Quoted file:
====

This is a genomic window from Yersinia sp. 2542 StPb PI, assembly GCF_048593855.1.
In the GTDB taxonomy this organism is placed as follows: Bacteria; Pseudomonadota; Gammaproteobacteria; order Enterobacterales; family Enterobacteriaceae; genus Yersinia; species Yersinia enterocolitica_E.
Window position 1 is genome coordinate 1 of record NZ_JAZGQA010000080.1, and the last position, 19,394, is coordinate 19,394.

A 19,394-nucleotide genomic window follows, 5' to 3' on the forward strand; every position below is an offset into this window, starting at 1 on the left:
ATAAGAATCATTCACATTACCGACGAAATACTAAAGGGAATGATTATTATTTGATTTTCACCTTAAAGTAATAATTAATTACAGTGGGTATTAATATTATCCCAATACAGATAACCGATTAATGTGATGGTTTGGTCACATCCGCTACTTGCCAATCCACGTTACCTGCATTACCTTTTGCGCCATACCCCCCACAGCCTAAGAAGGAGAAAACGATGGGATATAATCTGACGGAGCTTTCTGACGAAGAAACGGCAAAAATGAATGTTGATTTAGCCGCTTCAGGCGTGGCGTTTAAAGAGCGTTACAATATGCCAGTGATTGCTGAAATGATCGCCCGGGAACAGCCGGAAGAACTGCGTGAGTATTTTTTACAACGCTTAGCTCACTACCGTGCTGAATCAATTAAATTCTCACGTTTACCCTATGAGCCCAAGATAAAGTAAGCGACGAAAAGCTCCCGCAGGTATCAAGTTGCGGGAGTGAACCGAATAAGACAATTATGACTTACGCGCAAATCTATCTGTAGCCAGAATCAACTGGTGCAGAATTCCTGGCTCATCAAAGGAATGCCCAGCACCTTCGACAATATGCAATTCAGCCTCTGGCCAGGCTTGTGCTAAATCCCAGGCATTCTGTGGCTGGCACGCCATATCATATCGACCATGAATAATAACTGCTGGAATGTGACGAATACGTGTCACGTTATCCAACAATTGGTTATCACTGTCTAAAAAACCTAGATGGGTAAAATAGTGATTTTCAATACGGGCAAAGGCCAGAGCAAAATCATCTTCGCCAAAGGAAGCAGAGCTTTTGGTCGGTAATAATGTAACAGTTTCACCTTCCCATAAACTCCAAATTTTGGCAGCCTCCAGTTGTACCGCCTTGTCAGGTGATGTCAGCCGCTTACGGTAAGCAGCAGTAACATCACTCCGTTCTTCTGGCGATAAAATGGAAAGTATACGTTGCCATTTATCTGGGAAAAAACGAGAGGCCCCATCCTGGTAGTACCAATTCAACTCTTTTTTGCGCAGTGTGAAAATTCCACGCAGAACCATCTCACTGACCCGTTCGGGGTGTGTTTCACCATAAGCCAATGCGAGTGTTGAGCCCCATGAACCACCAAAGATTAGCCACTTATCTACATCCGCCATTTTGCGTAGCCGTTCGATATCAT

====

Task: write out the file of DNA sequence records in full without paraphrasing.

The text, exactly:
This is a genomic window from Yersinia sp. 2542 StPb PI, assembly GCF_048593855.1.
In the GTDB taxonomy this organism is placed as follows: Bacteria; Pseudomonadota; Gammaproteobacteria; order Enterobacterales; family Enterobacteriaceae; genus Yersinia; species Yersinia enterocolitica_E.
Window position 1 is genome coordinate 1 of record NZ_JAZGQA010000080.1, and the last position, 19,394, is coordinate 19,394.

A 19,394-nucleotide genomic window follows, 5' to 3' on the forward strand; every position below is an offset into this window, starting at 1 on the left:
ATAAGAATCATTCACATTACCGACGAAATACTAAAGGGAATGATTATTATTTGATTTTCACCTTAAAGTAATAATTAATTACAGTGGGTATTAATATTATCCCAATACAGATAACCGATTAATGTGATGGTTTGGTCACATCCGCTACTTGCCAATCCACGTTACCTGCATTACCTTTTGCGCCATACCCCCCACAGCCTAAGAAGGAGAAAACGATGGGATATAATCTGACGGAGCTTTCTGACGAAGAAACGGCAAAAATGAATGTTGATTTAGCCGCTTCAGGCGTGGCGTTTAAAGAGCGTTACAATATGCCAGTGATTGCTGAAATGATCGCCCGGGAACAGCCGGAAGAACTGCGTGAGTATTTTTTACAACGCTTAGCTCACTACCGTGCTGAATCAATTAAATTCTCACGTTTACCCTATGAGCCCAAGATAAAGTAAGCGACGAAAAGCTCCCGCAGGTATCAAGTTGCGGGAGTGAACCGAATAAGACAATTATGACTTACGCGCAAATCTATCTGTAGCCAGAATCAACTGGTGCAGAATTCCTGGCTCATCAAAGGAATGCCCAGCACCTTCGACAATATGCAATTCAGCCTCTGGCCAGGCTTGTGCTAAATCCCAGGCATTCTGTGGCTGGCACGCCATATCATATCGACCATGAATAATAACTGCTGGAATGTGACGAATACGTGTCACGTTATCCAACAATTGGTTATCACTGTCTAAAAAACCTAGATGGGTAAAATAGTGATTTTCAATACGGGCAAAGGCCAGAGCAAAATCATCTTCGCCAAAGGAAGCAGAGCTTTTGGTCGGTAATAATGTAACAGTTTCACCTTCCCATAAACTCCAAATTTTGGCAGCCTCCAGTTGTACCGCCTTGTCAGGTGATGTCAGCCGCTTACGGTAAGCAGCAGTAACATCACTCCGTTCTTCTGGCGATAAAATGGAAAGTATACGTTGCCATTTATCTGGGAAAAAACGAGAGGCCCCATCCTGGTAGTACCAATTCAACTCTTTTTTGCGCAGTGTGAAAATTCCACGCAGAACCATCTCACTGACCCGTTCGGGGTGTGTTTCACCATAAGCCAATGCGAGTGTTGAGCCCCATGAACCACCAAAGATTAGCCACTTATCTACATCCGCCATTTTGCGTAGCCGTTCGATATCAT